With a population of 330,000, Iceland is a country with its own peculiarities. Genes are no exception: isolation and inbreeding throughout its history make this northern Atlantic island a paradise for genetic studies. Present-day Icelanders have been affected by 1,100 years of profound genetic drift.
What is the biggest problem in Iceland?
Although Iceland is famous for its unspoiled natural beauty, there are areas where care must be exercised. One of the most serious environmental problems in Iceland is the loss of vegetation by wind erosion. The Icelandic Soil Conservation Service has been fighting soil erosion since 1907 with considerable success.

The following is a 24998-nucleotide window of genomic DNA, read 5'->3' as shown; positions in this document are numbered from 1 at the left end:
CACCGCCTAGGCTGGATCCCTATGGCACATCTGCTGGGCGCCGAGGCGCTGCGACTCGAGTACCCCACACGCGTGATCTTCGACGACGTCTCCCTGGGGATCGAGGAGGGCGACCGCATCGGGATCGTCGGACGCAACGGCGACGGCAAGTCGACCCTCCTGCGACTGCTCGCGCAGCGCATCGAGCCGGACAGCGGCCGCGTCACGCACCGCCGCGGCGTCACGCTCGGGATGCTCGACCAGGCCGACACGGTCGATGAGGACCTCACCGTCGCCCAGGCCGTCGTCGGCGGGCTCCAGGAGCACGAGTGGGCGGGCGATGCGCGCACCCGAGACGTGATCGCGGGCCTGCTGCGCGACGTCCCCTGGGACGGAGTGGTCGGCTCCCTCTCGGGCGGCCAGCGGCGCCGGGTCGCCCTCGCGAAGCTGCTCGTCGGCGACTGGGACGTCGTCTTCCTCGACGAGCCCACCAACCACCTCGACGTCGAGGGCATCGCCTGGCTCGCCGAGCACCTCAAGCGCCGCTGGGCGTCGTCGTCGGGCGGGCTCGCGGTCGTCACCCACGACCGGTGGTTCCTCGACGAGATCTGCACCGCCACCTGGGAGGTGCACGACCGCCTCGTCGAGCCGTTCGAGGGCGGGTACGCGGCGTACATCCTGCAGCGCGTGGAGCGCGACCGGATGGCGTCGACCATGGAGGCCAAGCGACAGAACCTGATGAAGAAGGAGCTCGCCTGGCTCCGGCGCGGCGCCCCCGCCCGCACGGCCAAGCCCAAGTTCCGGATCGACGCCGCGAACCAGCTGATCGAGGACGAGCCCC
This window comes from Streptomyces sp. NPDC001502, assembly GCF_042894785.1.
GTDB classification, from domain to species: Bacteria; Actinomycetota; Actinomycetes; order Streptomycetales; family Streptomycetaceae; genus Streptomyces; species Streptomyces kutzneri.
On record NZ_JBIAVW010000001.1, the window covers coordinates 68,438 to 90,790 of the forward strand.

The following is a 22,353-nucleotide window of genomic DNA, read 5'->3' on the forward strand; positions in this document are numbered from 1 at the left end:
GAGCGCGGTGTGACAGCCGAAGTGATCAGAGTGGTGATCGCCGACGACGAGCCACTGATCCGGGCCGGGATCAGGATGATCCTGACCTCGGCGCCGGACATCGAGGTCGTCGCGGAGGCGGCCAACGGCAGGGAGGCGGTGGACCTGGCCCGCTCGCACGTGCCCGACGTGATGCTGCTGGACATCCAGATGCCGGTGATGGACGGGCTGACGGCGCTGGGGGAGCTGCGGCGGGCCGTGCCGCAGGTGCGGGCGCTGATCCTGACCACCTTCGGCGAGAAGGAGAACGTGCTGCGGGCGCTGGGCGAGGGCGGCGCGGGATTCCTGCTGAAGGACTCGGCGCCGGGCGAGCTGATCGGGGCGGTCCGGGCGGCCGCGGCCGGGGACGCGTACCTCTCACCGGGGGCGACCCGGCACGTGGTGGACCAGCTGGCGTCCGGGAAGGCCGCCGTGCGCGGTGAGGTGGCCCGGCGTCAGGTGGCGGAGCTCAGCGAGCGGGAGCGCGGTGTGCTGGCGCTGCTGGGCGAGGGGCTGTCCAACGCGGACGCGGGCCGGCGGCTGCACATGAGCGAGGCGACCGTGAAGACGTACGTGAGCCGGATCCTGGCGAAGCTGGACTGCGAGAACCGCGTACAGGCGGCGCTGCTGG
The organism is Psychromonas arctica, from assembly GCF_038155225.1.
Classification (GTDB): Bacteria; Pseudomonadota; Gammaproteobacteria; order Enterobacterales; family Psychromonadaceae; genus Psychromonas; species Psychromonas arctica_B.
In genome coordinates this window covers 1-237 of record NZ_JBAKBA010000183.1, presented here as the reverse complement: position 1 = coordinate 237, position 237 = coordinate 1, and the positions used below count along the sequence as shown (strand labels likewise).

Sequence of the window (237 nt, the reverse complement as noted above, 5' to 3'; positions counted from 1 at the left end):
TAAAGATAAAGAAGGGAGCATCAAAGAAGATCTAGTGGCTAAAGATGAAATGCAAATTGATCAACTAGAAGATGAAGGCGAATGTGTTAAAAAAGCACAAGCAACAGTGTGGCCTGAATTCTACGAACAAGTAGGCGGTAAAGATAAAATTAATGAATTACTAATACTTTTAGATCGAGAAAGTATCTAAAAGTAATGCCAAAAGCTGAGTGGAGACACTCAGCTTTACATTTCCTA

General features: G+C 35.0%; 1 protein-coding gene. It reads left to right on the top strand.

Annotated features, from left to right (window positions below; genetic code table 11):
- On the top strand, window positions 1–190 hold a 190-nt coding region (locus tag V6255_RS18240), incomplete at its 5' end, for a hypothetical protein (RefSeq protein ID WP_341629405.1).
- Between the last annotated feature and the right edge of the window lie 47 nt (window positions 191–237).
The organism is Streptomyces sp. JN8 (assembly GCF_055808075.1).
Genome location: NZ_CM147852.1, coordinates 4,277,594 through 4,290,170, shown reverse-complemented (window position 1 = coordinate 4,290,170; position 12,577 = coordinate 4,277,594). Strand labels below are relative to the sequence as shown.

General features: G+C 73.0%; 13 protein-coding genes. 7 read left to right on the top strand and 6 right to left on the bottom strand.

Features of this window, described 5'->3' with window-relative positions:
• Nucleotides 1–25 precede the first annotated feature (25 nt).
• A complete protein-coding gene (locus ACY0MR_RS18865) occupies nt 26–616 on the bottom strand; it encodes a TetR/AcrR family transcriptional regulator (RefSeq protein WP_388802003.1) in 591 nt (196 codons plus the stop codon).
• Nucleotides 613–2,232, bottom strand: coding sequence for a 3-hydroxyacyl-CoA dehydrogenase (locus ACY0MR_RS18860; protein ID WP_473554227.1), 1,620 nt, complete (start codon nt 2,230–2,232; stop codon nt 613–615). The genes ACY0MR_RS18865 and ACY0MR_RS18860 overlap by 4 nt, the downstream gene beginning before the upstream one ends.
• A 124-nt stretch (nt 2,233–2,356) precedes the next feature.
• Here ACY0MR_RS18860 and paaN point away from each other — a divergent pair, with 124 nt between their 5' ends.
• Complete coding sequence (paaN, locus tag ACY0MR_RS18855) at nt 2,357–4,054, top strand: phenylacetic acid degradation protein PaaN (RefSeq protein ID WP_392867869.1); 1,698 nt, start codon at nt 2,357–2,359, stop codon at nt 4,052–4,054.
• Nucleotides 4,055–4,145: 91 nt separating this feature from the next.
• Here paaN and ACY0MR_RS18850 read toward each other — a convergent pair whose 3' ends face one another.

Do Icelanders have genetic diseases?
For example, Icelanders carry just one mutation of BRCA2, a gene that causes breast cancer. Only 0.8 percent of Icelandic people possess the gene, but it holds an 86 percent probability of causing cancer in women who carry it, Stefansson said.
Which country has the best genetics?
Icelands record of low immigration and its genealogical records going back 1,000 years make it a paradise for geneticists. A third or more of the population has already donated a DNA sample - but a new push to increase that figure is meeting some resistance.
Why is Iceland a good place to identify disease genes?
Iceland is unique in many ways: It has active volcanoes, semi-tasty whale-based dishes, and a kickass travel advertising campaign. Its also the best place in the world to do genetic research.